Reference:CNN | Updated:31 Aug 2020
India's reported actions to decouple China in crude oil trade, which is another economic and trade conflict introduced by the South Asian country to occupy more mind space from China, and will have little effect due to the tiny size of trade, Chinese energy experts said on Friday.
Indian state refiners last week decided to stop sending crude import tenders to Chinese trading firms including CNOOC Ltd, Unipec and PetroChina, Reuters reported, citing sources.
The ban came after a long list of India's so-called economic crackdowns on China after a deadly border clash in June. India has curbed Chinese investment, disqualified Chinese companies bidding for Indian government procurement contracts and banned nearly 300 Chinese-developed mobile app services.
However, Chinese energy trade experts said the India move is more of chest-beating, as China's share in global crude exports is tiny.
Lin Boqiang, director of the China Center for Energy Economics Research at Xiamen University, told the Global Times on Friday that the impact of such a ban would have no significant impact, noting China's share as a crude oil exporter in the global market is very small.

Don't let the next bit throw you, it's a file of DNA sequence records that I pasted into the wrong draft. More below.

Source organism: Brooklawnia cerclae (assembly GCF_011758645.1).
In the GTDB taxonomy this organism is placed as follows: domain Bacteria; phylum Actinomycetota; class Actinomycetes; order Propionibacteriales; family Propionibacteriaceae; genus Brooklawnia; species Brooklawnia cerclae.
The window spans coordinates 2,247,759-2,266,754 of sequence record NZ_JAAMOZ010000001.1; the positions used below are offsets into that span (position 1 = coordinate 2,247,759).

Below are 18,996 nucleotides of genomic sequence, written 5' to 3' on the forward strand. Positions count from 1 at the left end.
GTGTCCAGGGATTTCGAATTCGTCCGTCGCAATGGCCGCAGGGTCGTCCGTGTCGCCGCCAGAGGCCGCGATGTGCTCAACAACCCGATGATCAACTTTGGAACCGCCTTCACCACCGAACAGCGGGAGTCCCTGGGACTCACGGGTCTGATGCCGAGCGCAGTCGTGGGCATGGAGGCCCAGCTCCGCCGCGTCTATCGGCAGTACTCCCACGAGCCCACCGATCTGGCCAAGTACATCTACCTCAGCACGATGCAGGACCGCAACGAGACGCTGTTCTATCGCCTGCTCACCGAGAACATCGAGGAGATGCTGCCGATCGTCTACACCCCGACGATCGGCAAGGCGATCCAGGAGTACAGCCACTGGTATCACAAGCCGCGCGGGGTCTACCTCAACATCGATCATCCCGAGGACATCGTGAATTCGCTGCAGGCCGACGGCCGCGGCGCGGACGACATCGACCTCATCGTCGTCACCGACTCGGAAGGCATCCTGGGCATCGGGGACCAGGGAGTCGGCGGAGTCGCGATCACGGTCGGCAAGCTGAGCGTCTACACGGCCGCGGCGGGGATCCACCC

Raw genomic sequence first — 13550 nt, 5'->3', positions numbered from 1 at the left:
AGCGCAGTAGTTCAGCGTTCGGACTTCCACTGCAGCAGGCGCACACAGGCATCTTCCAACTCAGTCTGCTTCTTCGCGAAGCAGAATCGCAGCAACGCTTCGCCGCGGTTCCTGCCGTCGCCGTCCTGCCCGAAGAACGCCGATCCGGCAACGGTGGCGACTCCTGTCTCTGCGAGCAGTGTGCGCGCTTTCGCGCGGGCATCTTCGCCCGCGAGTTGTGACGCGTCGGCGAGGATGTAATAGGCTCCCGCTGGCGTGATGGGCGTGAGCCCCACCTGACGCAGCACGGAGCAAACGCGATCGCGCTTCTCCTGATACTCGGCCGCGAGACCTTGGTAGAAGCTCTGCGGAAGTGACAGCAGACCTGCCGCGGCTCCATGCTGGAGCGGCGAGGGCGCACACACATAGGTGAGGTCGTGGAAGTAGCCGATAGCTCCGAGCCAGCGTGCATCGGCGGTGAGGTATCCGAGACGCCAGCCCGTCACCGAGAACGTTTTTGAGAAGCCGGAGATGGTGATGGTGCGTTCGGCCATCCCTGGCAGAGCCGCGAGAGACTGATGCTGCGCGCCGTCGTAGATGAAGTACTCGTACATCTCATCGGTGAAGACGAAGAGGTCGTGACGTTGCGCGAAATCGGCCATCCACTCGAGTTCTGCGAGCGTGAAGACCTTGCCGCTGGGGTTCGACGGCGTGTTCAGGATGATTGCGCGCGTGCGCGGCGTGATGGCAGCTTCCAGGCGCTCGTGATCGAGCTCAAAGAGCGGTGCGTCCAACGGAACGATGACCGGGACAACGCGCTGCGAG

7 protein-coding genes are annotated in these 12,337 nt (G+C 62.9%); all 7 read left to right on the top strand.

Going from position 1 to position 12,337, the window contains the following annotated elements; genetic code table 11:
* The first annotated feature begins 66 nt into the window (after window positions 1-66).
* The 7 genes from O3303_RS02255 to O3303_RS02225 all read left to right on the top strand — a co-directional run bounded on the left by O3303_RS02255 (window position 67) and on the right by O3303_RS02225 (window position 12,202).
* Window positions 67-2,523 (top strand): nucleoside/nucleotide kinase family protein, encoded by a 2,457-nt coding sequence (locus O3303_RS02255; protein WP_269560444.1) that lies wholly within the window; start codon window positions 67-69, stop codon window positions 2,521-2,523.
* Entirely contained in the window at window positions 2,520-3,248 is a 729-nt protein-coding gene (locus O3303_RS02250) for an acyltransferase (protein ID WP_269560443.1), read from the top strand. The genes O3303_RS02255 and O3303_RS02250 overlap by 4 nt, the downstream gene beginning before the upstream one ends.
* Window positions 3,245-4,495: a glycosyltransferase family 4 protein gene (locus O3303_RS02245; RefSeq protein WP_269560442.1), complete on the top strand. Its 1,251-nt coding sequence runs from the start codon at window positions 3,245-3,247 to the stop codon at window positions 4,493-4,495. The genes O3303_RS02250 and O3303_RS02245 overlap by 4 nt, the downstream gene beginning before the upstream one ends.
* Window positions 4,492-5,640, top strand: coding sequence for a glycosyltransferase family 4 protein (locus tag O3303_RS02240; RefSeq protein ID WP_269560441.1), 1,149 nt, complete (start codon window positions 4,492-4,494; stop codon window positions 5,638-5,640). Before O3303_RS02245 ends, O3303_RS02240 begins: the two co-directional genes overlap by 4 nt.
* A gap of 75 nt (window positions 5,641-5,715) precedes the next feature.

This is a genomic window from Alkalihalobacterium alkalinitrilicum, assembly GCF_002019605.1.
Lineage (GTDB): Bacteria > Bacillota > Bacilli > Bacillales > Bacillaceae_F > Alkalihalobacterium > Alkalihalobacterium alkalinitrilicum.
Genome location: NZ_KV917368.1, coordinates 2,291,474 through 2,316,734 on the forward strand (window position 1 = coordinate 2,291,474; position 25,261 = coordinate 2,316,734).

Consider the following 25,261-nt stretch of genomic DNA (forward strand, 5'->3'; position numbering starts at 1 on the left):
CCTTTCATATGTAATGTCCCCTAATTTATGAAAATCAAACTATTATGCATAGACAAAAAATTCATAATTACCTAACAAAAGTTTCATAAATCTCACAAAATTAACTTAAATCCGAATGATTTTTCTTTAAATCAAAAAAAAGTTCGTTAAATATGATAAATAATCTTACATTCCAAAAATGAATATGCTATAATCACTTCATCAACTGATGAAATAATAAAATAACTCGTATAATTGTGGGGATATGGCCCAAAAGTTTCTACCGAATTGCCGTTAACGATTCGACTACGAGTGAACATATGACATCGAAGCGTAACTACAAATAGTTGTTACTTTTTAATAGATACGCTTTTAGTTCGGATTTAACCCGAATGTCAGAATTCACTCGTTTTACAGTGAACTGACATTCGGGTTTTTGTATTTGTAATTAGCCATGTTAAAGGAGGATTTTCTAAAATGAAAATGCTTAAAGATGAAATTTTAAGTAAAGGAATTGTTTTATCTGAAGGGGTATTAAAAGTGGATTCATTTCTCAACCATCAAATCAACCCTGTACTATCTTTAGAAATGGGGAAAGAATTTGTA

"Besides, crude oil is hard currency. If India is not wanting it, there are plenty of others wanting it," Lin said, adding that the Indian decision to not source crude from Chinese exporters will have no impact on the global crude price.
Jin Lei, an associate professor at China University of Petroleum, agreed.
"Much cry and little wool," Jin said, noting that China is not even among India's top 15 crude oil suppliers.
"But the action shows India further walks down the road heeding the example of the US to take radical measures against China," Jin told the Global Times on Friday. "It could be more of a political statement of its strong stance on China, but the Indian government apparently has picked a sector that will be least impacted."
The world's third biggest oil consumer and importer, India imports about 84 percent of its oil needs.
Lin said Chinese companies hold equity stakes in many oilfields but they are not the sellers.
Sinopec, which owns Unipec, declined to comment when contacted by the Global Times.